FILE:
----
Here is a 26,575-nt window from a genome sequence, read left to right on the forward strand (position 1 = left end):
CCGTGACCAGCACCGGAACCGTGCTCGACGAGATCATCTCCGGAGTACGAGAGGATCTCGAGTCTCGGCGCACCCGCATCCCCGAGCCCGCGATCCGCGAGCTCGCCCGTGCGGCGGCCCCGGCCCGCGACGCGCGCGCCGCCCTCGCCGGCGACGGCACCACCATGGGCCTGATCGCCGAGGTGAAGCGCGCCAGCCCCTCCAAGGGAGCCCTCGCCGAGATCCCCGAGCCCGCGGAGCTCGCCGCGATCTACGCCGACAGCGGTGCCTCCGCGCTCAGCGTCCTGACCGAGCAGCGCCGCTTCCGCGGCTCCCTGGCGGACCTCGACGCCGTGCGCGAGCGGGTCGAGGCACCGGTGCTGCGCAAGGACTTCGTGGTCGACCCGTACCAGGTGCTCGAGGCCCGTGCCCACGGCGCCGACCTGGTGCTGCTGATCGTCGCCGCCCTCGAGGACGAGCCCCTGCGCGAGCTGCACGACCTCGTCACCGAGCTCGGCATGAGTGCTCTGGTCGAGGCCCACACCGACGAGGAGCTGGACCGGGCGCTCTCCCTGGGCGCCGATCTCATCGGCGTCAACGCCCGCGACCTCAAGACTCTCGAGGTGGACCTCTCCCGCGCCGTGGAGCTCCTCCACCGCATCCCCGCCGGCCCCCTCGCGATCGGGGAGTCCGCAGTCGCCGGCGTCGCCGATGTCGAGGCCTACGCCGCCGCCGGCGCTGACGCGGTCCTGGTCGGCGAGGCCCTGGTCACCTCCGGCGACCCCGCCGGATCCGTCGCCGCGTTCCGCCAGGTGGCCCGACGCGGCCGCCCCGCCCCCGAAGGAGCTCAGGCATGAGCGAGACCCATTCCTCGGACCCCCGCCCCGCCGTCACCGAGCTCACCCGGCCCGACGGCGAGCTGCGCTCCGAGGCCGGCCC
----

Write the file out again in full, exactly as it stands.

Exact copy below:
Here is a 26,575-nt window from a genome sequence, read left to right on the forward strand (position 1 = left end):
CCGTGACCAGCACCGGAACCGTGCTCGACGAGATCATCTCCGGAGTACGAGAGGATCTCGAGTCTCGGCGCACCCGCATCCCCGAGCCCGCGATCCGCGAGCTCGCCCGTGCGGCGGCCCCGGCCCGCGACGCGCGCGCCGCCCTCGCCGGCGACGGCACCACCATGGGCCTGATCGCCGAGGTGAAGCGCGCCAGCCCCTCCAAGGGAGCCCTCGCCGAGATCCCCGAGCCCGCGGAGCTCGCCGCGATCTACGCCGACAGCGGTGCCTCCGCGCTCAGCGTCCTGACCGAGCAGCGCCGCTTCCGCGGCTCCCTGGCGGACCTCGACGCCGTGCGCGAGCGGGTCGAGGCACCGGTGCTGCGCAAGGACTTCGTGGTCGACCCGTACCAGGTGCTCGAGGCCCGTGCCCACGGCGCCGACCTGGTGCTGCTGATCGTCGCCGCCCTCGAGGACGAGCCCCTGCGCGAGCTGCACGACCTCGTCACCGAGCTCGGCATGAGTGCTCTGGTCGAGGCCCACACCGACGAGGAGCTGGACCGGGCGCTCTCCCTGGGCGCCGATCTCATCGGCGTCAACGCCCGCGACCTCAAGACTCTCGAGGTGGACCTCTCCCGCGCCGTGGAGCTCCTCCACCGCATCCCCGCCGGCCCCCTCGCGATCGGGGAGTCCGCAGTCGCCGGCGTCGCCGATGTCGAGGCCTACGCCGCCGCCGGCGCTGACGCGGTCCTGGTCGGCGAGGCCCTGGTCACCTCCGGCGACCCCGCCGGATCCGTCGCCGCGTTCCGCCAGGTGGCCCGACGCGGCCGCCCCGCCCCCGAAGGAGCTCAGGCATGAGCGAGACCCATTCCTCGGACCCCCGCCCCGCCGTCACCGAGCTCACCCGGCCCGACGGCGAGCTGCGCTCCGAGGCCGGCCC